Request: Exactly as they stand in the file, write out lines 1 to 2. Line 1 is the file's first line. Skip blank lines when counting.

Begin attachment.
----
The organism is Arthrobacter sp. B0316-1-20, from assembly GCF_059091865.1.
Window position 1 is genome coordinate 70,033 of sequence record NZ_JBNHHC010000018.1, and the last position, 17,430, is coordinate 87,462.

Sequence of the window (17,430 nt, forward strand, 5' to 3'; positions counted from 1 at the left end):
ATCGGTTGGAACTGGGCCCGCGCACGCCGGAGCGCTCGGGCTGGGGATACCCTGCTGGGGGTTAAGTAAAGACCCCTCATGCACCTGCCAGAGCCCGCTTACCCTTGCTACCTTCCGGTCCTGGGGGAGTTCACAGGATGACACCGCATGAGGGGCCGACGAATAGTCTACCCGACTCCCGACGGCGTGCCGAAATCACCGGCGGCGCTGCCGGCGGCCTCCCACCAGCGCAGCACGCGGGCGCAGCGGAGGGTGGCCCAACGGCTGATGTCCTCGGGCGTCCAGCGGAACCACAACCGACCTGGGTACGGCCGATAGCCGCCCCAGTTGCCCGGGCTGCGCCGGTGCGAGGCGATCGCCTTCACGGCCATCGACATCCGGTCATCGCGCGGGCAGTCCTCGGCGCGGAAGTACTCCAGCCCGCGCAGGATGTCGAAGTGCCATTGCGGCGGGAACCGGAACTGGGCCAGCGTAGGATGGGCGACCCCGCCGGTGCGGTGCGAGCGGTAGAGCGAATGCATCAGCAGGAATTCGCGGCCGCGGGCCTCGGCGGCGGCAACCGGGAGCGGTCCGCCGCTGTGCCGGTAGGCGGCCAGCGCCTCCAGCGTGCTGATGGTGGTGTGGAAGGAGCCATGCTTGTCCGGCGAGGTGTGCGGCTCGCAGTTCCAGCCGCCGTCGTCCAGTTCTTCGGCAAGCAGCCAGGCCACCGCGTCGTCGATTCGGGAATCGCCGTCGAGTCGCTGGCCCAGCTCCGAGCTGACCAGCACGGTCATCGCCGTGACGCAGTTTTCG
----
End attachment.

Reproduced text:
The organism is Arthrobacter sp. B0316-1-20, from assembly GCF_059091865.1.
Window position 1 is genome coordinate 70,033 of sequence record NZ_JBNHHC010000018.1, and the last position, 17,430, is coordinate 87,462.